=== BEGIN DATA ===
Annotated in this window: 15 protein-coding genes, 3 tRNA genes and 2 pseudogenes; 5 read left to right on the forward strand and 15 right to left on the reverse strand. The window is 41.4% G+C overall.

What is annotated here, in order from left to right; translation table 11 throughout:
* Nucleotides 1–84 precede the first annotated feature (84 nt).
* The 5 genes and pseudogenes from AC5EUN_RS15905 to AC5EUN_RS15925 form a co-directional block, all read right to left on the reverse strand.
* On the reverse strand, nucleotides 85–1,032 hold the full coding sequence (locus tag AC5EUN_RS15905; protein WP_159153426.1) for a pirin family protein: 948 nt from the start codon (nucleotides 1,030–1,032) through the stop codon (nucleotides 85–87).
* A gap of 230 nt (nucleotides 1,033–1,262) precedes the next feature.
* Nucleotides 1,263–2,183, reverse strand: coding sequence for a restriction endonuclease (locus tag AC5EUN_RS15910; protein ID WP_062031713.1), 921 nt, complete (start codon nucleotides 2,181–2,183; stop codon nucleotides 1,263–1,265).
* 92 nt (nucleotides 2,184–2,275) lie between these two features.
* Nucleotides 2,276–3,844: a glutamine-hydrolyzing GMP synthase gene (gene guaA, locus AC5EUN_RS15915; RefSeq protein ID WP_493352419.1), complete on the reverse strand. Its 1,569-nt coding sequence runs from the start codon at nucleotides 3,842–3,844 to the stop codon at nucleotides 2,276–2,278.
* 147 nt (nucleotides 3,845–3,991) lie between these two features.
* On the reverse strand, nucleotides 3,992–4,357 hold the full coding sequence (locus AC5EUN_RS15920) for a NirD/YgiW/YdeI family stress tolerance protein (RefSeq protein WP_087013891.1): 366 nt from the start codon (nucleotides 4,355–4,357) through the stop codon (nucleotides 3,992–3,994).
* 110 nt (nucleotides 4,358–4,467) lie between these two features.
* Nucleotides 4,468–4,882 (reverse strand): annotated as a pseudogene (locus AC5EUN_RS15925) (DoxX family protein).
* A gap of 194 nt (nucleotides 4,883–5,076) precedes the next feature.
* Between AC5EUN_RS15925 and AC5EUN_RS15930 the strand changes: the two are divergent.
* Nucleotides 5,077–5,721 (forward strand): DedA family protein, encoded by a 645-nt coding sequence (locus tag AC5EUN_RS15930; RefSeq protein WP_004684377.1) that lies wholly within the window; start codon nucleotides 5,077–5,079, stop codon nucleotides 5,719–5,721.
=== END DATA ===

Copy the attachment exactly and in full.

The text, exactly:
Annotated in this window: 15 protein-coding genes, 3 tRNA genes and 2 pseudogenes; 5 read left to right on the forward strand and 15 right to left on the reverse strand. The window is 41.4% G+C overall.

What is annotated here, in order from left to right; translation table 11 throughout:
* Nucleotides 1–84 precede the first annotated feature (84 nt).
* The 5 genes and pseudogenes from AC5EUN_RS15905 to AC5EUN_RS15925 form a co-directional block, all read right to left on the reverse strand.
* On the reverse strand, nucleotides 85–1,032 hold the full coding sequence (locus tag AC5EUN_RS15905; protein WP_159153426.1) for a pirin family protein: 948 nt from the start codon (nucleotides 1,030–1,032) through the stop codon (nucleotides 85–87).
* A gap of 230 nt (nucleotides 1,033–1,262) precedes the next feature.
* Nucleotides 1,263–2,183, reverse strand: coding sequence for a restriction endonuclease (locus tag AC5EUN_RS15910; protein ID WP_062031713.1), 921 nt, complete (start codon nucleotides 2,181–2,183; stop codon nucleotides 1,263–1,265).
* 92 nt (nucleotides 2,184–2,275) lie between these two features.
* Nucleotides 2,276–3,844: a glutamine-hydrolyzing GMP synthase gene (gene guaA, locus AC5EUN_RS15915; RefSeq protein ID WP_493352419.1), complete on the reverse strand. Its 1,569-nt coding sequence runs from the start codon at nucleotides 3,842–3,844 to the stop codon at nucleotides 2,276–2,278.
* 147 nt (nucleotides 3,845–3,991) lie between these two features.
* On the reverse strand, nucleotides 3,992–4,357 hold the full coding sequence (locus AC5EUN_RS15920) for a NirD/YgiW/YdeI family stress tolerance protein (RefSeq protein WP_087013891.1): 366 nt from the start codon (nucleotides 4,355–4,357) through the stop codon (nucleotides 3,992–3,994).
* 110 nt (nucleotides 4,358–4,467) lie between these two features.
* Nucleotides 4,468–4,882 (reverse strand): annotated as a pseudogene (locus AC5EUN_RS15925) (DoxX family protein).
* A gap of 194 nt (nucleotides 4,883–5,076) precedes the next feature.
* Between AC5EUN_RS15925 and AC5EUN_RS15930 the strand changes: the two are divergent.
* Nucleotides 5,077–5,721 (forward strand): DedA family protein, encoded by a 645-nt coding sequence (locus tag AC5EUN_RS15930; RefSeq protein WP_004684377.1) that lies wholly within the window; start codon nucleotides 5,077–5,079, stop codon nucleotides 5,719–5,721.